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The dawning of a new era for Razor - 100%

TexanCycoThrasher, June 9th, 2009

In 1990 Razor, was in a time of change, replacing vocalist Stace “Sheepdog” Mclaren with Rob Reid. Many fans of the band call this album sacrilege because of Sheepdog’s absence, personally I see it as a dawning of a new era for the Canadian speed demons.

Well to begin with the production is excellent, far superior than the Sheepdog days. This album has a breath of life, it is vivid, everything is perfectly crisp & clean, from Reid’s growling vocals to Dave Carlo’s shredding solos.

As for how the music is played, amazingly epic. One would compare it to machine fire. But the interesting aspect of this is often on this album the music continues on through the next track, so rarely ever do you get to regain your breath after the sonic blasts featured n the album. The riffs produced by Carlo on this are simply amazing, they are full of life & bursting with energy, for the opening of Miami through the ending of The Pugilist there isn’t one boring riff or one slow moment what so ever. As for the solos they are fast, well played & often over within thirty or forty seconds, example, the title track’s solo is barely over thirty seconds. The rhythm section is as furious as everything else, Rob Mills gets some bad ass drum fills thrown in the mix & Adam Carlo’s bass fills are shredding right along with Mills’ insane speed. But Reid, the newcomer vocalist is part of the reason this era of Razor has life & energy. With his rapid fire shots of vocal insanity, speaking of violence & how truly fucked up society is breaths a new life into the group. Not only is Reid’s vocals fast & energetic, but they carry a nice evil growl to them. As for lyrical themes, these guys nailed it, speaking the truths on how fucked over thrash bands get or ignorance in society that leads to senseless violence.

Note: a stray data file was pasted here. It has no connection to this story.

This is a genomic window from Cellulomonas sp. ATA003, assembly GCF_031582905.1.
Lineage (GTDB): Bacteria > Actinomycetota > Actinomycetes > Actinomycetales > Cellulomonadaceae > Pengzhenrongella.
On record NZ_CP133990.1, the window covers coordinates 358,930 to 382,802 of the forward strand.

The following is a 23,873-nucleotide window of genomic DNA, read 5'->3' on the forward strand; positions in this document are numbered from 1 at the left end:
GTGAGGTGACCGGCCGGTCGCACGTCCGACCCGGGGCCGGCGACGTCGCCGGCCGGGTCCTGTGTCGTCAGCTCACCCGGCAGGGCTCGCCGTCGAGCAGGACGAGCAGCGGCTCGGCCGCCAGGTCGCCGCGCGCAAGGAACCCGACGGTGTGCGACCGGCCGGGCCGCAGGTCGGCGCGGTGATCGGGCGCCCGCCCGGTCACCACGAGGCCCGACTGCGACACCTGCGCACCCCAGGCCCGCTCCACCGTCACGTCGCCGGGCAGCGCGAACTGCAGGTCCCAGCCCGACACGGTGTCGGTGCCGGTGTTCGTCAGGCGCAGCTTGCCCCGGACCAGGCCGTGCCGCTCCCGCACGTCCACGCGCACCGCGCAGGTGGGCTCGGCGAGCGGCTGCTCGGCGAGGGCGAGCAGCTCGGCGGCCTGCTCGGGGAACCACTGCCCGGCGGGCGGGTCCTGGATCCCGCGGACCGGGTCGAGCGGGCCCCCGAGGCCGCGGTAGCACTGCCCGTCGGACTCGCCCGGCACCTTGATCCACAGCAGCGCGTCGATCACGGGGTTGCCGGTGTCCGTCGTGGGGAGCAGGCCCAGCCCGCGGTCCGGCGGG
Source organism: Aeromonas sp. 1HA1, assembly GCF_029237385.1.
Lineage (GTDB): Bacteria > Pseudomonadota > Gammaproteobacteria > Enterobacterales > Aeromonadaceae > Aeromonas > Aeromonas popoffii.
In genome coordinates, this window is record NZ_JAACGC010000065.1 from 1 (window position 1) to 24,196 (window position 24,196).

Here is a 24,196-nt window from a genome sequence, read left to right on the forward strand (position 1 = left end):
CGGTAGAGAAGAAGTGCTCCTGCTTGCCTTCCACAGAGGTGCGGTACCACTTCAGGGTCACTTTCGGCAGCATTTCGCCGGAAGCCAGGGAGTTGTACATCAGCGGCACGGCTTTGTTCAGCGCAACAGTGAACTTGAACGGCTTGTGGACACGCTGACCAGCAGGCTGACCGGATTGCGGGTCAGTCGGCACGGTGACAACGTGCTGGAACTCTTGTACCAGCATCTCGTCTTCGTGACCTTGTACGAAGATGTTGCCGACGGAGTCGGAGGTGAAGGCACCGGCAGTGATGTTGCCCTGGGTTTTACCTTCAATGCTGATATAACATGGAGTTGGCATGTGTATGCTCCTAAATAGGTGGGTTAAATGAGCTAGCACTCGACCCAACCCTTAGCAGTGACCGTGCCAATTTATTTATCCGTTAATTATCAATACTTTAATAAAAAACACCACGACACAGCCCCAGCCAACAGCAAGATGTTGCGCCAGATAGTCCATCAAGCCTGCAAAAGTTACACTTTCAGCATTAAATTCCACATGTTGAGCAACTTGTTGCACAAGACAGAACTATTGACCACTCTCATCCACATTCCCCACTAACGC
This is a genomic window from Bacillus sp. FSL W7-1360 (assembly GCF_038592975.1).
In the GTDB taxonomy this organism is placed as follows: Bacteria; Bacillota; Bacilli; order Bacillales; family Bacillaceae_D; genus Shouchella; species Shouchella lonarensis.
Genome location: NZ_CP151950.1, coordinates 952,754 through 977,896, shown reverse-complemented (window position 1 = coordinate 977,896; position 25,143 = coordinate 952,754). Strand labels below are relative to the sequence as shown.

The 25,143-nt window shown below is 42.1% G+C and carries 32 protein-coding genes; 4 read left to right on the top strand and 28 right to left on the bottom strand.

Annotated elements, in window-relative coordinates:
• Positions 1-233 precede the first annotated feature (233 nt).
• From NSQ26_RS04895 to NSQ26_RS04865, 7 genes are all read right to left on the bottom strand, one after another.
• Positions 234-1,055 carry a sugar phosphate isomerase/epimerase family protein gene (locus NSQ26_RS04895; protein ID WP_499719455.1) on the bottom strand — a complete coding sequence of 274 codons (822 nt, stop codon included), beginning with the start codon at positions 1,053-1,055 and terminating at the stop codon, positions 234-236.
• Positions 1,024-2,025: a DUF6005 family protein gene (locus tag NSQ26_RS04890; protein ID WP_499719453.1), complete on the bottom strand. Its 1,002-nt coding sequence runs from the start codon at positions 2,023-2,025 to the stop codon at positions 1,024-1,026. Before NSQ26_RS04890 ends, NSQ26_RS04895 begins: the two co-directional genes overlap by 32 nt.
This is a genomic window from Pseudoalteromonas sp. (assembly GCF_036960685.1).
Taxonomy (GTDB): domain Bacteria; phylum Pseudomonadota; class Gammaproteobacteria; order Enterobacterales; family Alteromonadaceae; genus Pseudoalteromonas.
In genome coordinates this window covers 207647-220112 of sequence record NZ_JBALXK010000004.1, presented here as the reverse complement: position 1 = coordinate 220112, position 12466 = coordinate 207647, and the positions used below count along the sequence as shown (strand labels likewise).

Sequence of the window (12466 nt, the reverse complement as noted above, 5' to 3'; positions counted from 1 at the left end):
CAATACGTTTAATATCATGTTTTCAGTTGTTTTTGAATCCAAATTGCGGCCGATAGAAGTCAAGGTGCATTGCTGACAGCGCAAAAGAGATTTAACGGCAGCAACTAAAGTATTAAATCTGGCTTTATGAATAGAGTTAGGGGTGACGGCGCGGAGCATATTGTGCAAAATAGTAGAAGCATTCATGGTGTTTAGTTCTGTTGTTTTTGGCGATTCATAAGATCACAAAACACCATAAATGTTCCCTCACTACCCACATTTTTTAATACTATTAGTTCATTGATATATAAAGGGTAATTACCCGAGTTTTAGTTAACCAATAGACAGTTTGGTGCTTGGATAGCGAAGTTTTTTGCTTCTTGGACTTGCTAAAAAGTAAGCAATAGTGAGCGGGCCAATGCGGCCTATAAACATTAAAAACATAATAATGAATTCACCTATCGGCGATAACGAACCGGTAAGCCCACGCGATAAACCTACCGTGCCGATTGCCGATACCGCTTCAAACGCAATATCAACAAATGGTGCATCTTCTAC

Overall a perfect album, worth buying (that is if you have the cash), & far superior to anything else in the mainstream of thrash at the time-100%.